marnanel: (Default)
some things to know about me:

* I may be wrong and often am. If I am, I would like to know, and learn better. But...
* I hate conflict. If you are rude, aggressive, hostile, ridiculing, I'll probably not talk to you.
* I am aware that I am privileged in many ways; if I show unchecked privilege, I appreciate hearing about it and I promise to take it seriously. I expect the same from you.
* Autonomy is important. I would like to hear your stories rather than tell my own. But if your behaviour involves nonconsensual damage to others, especially children, I am unlikely to be sympathetic (to put it mildly). Anti-vaccination people are specifically included here as people who damage children.
* I love hugs and cuddles, but please don't touch me without asking.
* If I have a panic attack, please hang around. Afterwards I will probably go and hide somewhere for a bit, and then I probably won't cope too well with people talking to me.
* If I'm occupied with nothing but my phone in public, that's probably a way of hiding.
* I hate phone calls. I hate making them, and I hate receiving them. Text or email instead, unless it's urgent, or you've arranged it otherwise. (To my parents: yes, you count as having arranged otherwise. But I still prefer email.)
* My pronouns are they/them, though zie/zir is fine too, and other pronouns are all right where I'm not out as genderqueer. If you get it wrong, that's fine. But don't get it wrong on purpose.
* Do not shout at me. Ever.
* I like reconciliation. If we were friends in the past, I probably want to be friends again. There are a very few exceptions, but you know who you are.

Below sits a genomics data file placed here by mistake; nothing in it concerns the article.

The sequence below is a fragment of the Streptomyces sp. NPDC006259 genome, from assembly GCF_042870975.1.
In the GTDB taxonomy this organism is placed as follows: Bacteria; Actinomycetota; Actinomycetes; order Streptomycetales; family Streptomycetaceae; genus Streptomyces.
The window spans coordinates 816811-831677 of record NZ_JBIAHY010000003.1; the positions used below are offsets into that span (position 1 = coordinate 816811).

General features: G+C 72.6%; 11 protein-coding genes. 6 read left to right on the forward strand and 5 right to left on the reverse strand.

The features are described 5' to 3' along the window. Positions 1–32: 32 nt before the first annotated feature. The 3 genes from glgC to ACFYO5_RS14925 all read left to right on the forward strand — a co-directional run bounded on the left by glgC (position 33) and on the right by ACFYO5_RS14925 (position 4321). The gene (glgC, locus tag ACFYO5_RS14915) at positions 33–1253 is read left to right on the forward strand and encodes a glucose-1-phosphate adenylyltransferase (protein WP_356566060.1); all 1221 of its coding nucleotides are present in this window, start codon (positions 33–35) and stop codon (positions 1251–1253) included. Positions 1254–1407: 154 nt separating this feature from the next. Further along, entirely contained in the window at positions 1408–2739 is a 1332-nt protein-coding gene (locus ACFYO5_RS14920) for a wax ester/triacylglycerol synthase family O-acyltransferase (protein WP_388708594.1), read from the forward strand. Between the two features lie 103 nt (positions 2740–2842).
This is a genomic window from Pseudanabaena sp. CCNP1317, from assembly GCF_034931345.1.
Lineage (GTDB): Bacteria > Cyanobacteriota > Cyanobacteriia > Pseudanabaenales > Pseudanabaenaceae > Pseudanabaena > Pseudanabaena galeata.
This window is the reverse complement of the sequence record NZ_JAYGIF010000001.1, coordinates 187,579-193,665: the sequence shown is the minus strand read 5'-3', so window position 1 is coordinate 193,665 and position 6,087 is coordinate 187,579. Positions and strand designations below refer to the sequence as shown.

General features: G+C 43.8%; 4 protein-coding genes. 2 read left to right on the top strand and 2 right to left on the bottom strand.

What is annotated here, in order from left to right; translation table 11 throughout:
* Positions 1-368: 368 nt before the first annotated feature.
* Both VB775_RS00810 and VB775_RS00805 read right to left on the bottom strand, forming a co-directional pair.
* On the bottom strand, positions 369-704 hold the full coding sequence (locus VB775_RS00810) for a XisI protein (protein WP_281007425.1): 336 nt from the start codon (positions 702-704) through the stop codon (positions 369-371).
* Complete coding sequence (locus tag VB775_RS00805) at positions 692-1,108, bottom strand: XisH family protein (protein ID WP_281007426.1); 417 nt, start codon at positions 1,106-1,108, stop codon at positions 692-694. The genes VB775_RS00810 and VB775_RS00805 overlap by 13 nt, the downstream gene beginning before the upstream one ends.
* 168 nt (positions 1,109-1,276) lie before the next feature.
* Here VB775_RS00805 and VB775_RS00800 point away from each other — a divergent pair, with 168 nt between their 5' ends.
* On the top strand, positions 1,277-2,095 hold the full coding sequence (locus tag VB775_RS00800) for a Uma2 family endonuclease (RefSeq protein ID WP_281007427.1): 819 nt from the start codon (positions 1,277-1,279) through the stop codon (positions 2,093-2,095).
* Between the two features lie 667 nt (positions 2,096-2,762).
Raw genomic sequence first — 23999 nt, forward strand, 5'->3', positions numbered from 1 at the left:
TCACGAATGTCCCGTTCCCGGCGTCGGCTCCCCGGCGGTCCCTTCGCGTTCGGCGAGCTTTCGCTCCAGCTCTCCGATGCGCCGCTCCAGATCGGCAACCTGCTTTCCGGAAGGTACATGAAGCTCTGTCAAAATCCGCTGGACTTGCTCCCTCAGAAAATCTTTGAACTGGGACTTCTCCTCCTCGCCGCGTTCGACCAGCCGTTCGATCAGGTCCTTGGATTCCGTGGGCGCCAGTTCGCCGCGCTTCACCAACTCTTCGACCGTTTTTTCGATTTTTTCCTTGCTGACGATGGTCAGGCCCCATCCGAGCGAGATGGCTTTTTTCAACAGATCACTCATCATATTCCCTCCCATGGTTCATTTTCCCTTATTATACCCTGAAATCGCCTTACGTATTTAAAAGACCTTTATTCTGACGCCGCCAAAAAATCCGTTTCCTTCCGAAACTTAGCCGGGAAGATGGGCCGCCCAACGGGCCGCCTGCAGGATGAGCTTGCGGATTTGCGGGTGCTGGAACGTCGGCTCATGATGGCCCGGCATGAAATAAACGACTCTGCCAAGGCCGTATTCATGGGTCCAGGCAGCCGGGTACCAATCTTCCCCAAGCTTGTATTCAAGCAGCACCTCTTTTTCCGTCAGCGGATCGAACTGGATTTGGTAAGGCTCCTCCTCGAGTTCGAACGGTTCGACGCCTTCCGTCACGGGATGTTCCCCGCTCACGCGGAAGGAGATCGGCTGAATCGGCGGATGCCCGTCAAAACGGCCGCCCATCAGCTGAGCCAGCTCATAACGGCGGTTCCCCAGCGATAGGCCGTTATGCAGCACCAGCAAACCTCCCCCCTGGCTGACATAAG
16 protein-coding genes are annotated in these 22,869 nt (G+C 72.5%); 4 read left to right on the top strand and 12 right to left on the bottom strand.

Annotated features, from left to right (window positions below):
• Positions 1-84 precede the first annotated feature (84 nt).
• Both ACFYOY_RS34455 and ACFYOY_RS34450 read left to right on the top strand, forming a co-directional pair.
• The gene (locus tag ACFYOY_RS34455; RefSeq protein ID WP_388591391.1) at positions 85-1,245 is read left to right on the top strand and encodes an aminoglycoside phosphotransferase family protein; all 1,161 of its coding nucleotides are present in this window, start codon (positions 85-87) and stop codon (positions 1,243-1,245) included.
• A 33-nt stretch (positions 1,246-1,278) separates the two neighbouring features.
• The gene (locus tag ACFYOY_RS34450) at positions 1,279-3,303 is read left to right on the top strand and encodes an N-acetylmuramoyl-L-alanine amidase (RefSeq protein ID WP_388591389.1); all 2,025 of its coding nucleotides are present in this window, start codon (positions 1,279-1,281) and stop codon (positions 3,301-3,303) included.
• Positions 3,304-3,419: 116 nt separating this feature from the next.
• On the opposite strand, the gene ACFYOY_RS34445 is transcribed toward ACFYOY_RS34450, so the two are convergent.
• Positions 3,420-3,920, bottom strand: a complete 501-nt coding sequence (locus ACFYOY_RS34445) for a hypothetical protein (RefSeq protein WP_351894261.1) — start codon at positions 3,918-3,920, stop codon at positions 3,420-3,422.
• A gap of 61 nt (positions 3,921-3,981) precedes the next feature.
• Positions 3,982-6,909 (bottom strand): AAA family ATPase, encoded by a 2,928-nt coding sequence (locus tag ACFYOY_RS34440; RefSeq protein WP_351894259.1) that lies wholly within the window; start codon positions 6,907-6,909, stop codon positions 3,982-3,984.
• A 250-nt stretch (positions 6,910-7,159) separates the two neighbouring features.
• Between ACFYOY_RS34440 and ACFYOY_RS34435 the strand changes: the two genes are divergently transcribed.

* I like vegetarian food, but I'll eat some kinds of meat if that's all that's available. I'm allergic to uncooked egg (and this includes scrambled eggs, for some reason). Eggs in things like cake are fine. Actually, cake is lovely in general.
* I have a bad habit of avoiding dealing with things I don't know how to handle, especially emails I don't know how to answer. In particular, I love getting fanmail, but I'm rather bad at answering it. I'm really sorry: I'm working on it. I do read it all, and it does make me happy, and I love you all.
* Please don't assume I can pick up on hints, or flirting, or that I know any particular social conventions about conversations; please be explicit. If there's something you can't or don't want to talk about, I will pick it up and worry about it if you lie about the things round the edges in inconsistent ways. I really like it when people talk to me about how they want to talk to me and how I want to talk to them.
* I'll try to add trigger warnings to posts and pictures. Again, if I get it wrong, let me know.
* I have triggers of my own. I may have to leave a conversation because of them. It's a PTSD thing.
* Reciting poetry and singing and scripting/echolalia are coping habits.
* I apologise too much. I'm working on it.

Did I miss anything? Questions and comments and suggestions are welcome.
marnanel: (Default)
[ghosts, death; parody of "Streets of London" by Ralph McTell]

Have you seen the old girl
Who walks the Tower of London
Face full of grace with a queenly charm?